A Comparison of Domestic and Non-Domestic Homicides: Further Evidence for Distinct Dynamics and Heterogeneity of Domestic Homicide Perpetrators

  • Juodis M
  • Starzomski A
  • Porter S
 et al. 
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Abstract

To facilitate a deeper understanding of domestic homicide (DH), the
correctional files of 37 male DH perpetrators were examined. Victim,
perpetrator and offense characteristics were compared against those from
78 non-domestic homicide perpetrator files to elucidate distinct
dynamics. Risk factors preceding DHs were identified retrospectively
using the revised Danger Assessment (DA; Campbell et al. 2009), and the
role of psychopathy was explored via the Psychopathy Checklist-Revised
(Hare 2003). DHs exhibited distinctive dynamics, especially in terms of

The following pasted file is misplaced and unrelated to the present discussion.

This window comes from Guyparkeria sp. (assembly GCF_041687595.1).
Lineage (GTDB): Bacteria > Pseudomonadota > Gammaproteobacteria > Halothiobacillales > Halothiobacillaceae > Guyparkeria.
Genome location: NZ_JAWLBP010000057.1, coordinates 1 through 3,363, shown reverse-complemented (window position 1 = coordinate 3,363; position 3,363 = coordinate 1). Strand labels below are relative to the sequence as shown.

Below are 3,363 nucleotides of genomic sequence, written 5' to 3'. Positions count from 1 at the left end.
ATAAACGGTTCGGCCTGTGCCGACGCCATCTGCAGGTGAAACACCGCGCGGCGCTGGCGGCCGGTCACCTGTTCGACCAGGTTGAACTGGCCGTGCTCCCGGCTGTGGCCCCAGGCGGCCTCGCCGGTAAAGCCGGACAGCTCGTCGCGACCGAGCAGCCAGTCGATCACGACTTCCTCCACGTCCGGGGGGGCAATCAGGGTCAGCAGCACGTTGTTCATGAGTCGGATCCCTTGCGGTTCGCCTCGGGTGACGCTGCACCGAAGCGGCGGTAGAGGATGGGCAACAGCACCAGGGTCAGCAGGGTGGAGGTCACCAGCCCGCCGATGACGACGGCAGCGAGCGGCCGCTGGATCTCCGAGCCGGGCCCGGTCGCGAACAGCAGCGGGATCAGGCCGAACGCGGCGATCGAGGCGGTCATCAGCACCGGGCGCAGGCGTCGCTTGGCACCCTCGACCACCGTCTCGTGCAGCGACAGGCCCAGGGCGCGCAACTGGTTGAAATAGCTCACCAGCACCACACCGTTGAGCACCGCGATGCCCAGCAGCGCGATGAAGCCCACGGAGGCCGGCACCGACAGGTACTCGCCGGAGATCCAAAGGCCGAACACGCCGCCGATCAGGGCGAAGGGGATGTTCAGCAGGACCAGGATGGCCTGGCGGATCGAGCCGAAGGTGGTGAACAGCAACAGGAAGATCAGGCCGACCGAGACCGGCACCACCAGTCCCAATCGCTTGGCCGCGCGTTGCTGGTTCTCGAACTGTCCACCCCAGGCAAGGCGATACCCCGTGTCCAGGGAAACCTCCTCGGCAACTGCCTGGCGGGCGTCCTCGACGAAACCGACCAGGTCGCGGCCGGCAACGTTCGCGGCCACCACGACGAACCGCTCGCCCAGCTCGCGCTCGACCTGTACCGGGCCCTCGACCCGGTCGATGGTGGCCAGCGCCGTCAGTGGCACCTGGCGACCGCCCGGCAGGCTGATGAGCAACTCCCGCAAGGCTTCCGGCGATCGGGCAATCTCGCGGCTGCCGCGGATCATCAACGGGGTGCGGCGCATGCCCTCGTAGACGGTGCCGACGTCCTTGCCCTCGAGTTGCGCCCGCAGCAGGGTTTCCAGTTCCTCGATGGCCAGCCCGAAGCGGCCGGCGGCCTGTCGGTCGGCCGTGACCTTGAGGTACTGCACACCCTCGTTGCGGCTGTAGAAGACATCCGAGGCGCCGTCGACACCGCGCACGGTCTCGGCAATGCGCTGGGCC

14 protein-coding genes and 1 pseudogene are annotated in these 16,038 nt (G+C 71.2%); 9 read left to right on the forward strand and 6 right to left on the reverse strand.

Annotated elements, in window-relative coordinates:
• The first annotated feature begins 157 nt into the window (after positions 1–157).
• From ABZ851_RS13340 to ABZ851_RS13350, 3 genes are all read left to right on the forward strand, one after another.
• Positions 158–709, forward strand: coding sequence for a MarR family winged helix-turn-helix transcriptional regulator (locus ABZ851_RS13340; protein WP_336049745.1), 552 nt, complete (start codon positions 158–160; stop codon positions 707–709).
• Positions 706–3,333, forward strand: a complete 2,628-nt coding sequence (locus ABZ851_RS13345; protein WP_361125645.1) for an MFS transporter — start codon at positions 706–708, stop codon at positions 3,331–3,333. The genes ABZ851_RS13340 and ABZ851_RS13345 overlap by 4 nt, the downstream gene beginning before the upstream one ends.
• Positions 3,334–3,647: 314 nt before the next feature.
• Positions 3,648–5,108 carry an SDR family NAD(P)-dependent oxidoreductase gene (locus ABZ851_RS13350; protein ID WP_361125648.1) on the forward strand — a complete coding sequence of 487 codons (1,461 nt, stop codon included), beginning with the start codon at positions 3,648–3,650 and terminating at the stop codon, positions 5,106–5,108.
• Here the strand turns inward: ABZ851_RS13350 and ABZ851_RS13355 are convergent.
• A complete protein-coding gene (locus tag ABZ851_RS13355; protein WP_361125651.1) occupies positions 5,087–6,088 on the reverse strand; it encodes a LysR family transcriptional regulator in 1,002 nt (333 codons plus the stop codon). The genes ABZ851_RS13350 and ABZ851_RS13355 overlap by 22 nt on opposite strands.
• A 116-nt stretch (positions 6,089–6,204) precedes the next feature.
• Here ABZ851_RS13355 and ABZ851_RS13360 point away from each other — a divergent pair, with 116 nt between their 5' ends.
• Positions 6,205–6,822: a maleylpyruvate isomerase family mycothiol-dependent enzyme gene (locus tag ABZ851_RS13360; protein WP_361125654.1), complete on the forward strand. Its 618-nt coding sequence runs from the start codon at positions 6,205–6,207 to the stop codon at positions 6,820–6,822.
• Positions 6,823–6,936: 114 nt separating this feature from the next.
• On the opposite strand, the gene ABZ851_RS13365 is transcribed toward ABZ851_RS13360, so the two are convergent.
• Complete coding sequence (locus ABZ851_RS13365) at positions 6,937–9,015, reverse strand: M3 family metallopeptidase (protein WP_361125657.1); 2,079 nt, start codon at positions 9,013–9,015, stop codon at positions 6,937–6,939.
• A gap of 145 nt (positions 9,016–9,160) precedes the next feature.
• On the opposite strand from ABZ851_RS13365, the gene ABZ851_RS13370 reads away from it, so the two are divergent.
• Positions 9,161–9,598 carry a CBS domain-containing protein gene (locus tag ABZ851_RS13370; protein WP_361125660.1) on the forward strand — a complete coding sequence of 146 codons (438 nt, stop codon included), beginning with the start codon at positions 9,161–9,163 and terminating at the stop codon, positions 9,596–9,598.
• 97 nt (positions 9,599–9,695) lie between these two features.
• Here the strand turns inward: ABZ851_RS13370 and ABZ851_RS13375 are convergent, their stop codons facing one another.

perpetrators' predominant drives to inflict harm out of proprietary
revenge. Most DHs did not occur ``out of the blue{''}, as 82.9 % of
cases showed elements of planning; and 86.5 % were identified as a
homicide risk according to the revised DA. Psychopathic DH perpetrators
were less likely to act suicidal prior to homicides and more likely to
kill in a dispassionate, premeditated and gratuitously violent manner.
The findings underscore the importance of coordinated community
responses.

Author-supplied keywords

  • Crime characteristics
  • Danger assessment
  • Domestic homicide
  • Domestic violence
  • Male perpetrators
  • Psychopathy
  • Risk assessment

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Authors

  • Marcus Juodis

  • Andrew Starzomski

  • Stephen Porter

  • Michael Woodworth

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